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sight glass float

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dave greenham20/09/2014 22:11:36
100 forum posts

Hi guys.

I'm building a 1. 1/2" single cylinder traction engine. The problem I've come up against is the sight glass. The glass is 5mm O/D and the I/D is 3mm. The length of the tube is around 1.1/2" long. With my eyesight seeing the level of the water is going to be somewhat of a problem. I've seen larger engines which have a floating ball inside the tube, but what is the ball made off ? I can't see this just being a normal plastic ball like those used by fishermen as I think it wouldn't stand the heat. I did think it could be Delrin. But doing a search a supplier said at the bottom off the page that Delrin doesn't float. So I'm now stuck as to what they are made off and hope one off you may be able to tell me and point me in the right direction to a supplier.

Many thanks in advance.


John Alexander Stewart20/09/2014 23:42:55
798 forum posts
53 photos

Dave - another approach is to put a diagonally lined bit of metal behind the glass, you'll find that (depending on distance of the metal to glass) the lines will go horizontal.

You can also get "red line" or "blue line" glass, where the size of the line grows where the glass is - on a locomotive I'm currently steaming, the line goes from thin red line above the water level to solid red below.

Just an alternative thought.


julian atkins20/09/2014 23:43:25
1238 forum posts
353 photos

hi dave,

there are various ways of getting round the problem you describe. although im not a miniature traction engine builder (miniature locos being my thing) ive driven and steered a few fullsize traction engines.

the easiest way to solve your problem is to place a white painted strip of brass behind the water gauge with diagonal lines marked on it in black. in fact most of my locos have nothing more than a strip of white card behind the water gauge with black lines added with black biro.

schellbach gauge glas is another option, but is more brittle than ordinary gauge glass.

i dont approve of balls bobbing up and down in gauge glasses and they dont give a clear reading in the event of bubbles forming and arent acceptable in miniature loco practice.

there is a flourescent dye you can add to the boiler feed water/boiler. this was used in power stations (and still might be). i had a great friend in the SMLS who used this on his miniature locos.



dave greenham22/09/2014 23:12:59
100 forum posts

Hi John & Julian.

thanks both for you're suggestions.

i think I'll do some tests with a dye first as it seems the easier option. Failing that. I shall make the plate you suggest with the stripes. Speaking off the plate, should the stripes be 45 degrees, or steeper ?

thanks again for the replies.


John Alexander Stewart23/09/2014 01:00:48
798 forum posts
53 photos

Nick - take a bit of card, and try it! About 45 is fine, maybe 30 degrees.

Depending on the distance of the card from the rear of the gauge glass, the lines will bend more/less, so experiment a bit.

As Julian says, try it with a bit of card. One of mine has paper on aluminium, and was cheap and cheerful to make, but it got replaced this past spring with a bit of red-line gauge glass.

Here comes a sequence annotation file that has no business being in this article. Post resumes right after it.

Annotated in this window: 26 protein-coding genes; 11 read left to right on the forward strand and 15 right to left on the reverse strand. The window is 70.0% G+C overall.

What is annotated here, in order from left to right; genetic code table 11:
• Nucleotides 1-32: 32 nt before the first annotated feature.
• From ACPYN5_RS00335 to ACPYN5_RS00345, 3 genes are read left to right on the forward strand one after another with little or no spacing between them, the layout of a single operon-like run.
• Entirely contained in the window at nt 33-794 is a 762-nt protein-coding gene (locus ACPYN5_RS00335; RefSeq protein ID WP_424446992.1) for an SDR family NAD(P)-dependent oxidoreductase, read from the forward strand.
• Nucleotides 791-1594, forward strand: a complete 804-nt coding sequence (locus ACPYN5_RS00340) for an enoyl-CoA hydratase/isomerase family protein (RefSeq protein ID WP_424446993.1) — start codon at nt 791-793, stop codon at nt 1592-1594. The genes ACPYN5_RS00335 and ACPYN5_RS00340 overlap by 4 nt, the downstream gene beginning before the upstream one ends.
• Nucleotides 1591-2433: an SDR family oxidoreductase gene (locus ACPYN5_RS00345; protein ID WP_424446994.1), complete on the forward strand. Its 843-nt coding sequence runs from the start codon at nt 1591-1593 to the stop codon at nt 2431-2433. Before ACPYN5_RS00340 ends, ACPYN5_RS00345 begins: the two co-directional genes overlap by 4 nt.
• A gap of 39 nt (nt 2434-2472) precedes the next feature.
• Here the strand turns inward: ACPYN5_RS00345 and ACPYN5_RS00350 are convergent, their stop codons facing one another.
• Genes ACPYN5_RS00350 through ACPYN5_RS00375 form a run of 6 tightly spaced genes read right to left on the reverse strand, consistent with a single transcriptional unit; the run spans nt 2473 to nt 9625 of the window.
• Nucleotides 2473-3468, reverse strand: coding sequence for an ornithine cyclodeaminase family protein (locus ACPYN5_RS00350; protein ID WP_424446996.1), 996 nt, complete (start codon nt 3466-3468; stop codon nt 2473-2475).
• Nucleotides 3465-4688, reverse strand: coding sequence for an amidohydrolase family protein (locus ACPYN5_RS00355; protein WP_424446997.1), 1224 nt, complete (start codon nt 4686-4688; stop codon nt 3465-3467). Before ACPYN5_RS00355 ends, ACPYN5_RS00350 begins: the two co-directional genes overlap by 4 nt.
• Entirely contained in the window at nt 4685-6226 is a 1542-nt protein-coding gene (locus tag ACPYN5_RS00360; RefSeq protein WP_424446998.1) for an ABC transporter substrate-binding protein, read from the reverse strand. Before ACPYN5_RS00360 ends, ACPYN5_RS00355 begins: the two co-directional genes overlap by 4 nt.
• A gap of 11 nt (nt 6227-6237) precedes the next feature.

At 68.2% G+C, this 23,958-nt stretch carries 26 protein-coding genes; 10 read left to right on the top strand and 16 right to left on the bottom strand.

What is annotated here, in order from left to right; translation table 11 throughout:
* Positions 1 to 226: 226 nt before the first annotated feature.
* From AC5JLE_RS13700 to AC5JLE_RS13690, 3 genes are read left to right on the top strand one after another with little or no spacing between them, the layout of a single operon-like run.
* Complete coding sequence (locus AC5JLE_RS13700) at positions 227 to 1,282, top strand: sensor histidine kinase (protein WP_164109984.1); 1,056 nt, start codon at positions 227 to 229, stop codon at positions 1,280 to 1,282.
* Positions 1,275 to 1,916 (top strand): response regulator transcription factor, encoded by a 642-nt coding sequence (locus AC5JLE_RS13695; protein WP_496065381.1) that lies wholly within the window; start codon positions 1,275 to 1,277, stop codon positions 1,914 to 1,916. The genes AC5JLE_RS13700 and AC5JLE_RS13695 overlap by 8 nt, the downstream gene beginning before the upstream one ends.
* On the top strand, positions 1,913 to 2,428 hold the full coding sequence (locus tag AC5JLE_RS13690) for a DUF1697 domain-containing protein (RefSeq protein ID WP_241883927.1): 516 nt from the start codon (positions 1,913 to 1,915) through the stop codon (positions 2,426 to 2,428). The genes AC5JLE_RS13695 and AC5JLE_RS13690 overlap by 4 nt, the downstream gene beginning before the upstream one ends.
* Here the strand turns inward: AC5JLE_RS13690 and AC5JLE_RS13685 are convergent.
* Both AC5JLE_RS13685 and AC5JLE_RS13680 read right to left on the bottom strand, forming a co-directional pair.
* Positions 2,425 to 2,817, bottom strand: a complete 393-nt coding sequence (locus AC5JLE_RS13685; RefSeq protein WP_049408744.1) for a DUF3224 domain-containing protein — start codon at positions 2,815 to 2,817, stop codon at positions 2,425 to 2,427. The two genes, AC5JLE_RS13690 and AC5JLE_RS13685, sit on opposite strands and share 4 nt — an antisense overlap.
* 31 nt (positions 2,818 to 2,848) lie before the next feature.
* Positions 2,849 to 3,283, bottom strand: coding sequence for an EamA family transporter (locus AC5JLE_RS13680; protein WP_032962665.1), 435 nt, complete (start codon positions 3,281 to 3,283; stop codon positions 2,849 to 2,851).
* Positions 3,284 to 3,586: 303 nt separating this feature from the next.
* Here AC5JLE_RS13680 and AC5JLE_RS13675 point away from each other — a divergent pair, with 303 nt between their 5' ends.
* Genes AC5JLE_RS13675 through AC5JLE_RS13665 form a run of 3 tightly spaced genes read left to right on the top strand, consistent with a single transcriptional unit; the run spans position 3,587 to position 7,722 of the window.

Edited By JasonB on 23/09/2014 07:29:30

Paul Lousick23/09/2014 01:37:19
1707 forum posts
627 photos

Hi Dave,

Water gauge glass can be purchased with a red stripe down the back which makes the level of water visible. Much like that on a thermometer. (do an internes search for a supplier)

The other option is to add a backing plate with lines at 45 degrees. The water in the glass refracts the light and makes the lines appear in the opposite direction. (see image below)

I would not use a float in the glass, it may block the flow of water and give an inaccurate reading. Also take care adding anything to the water as it may cause foaming.


water gauge.jpg

CLEAR COLUMN                    CHEVRON BACKING                 RED STRIPE


Edited By Paul Lousick on 23/09/2014 01:38:48

julian atkins23/09/2014 02:10:43
1238 forum posts
353 photos

hi dave,

paul's advice is excellent with the caveat that schellbach glass (with the coloured vertical stripe) is more brittle.

the angle of the stripes is dependant on the distance from the glass.

the dye used in fullsize power stations doesnt cause foaming.

i woud always fit a strip behind the glass painted white with black stripes whether dye is used or not - i dont use dye on my locos but it was very common on the SMLS years ago when ray parsons worked at shoreham power station plus night running coz the dye was flourescent!

some traction engines had spots instead of stripes though most traction engines in fullsize have klinger type gauges.



Gary Wooding23/09/2014 09:19:56
822 forum posts
211 photos

It's not unusual to add some tannin to the water in steel boilers - it helps to protect the steel from corrosion. A side effect is that it makes the water a pale brown which makes it more visible in the sight-glass. I don't know if it's suitable for copper boilers.


Bazyle23/09/2014 13:25:14
5834 forum posts
217 photos

My loco has a tiny 3v bulb next to the galss. Makes a huge difference having proper light.

Michael Gilligan06/10/2014 15:35:25
17667 forum posts
811 photos


Here are a couple of photos of the real thing.p1180801_s.jpg




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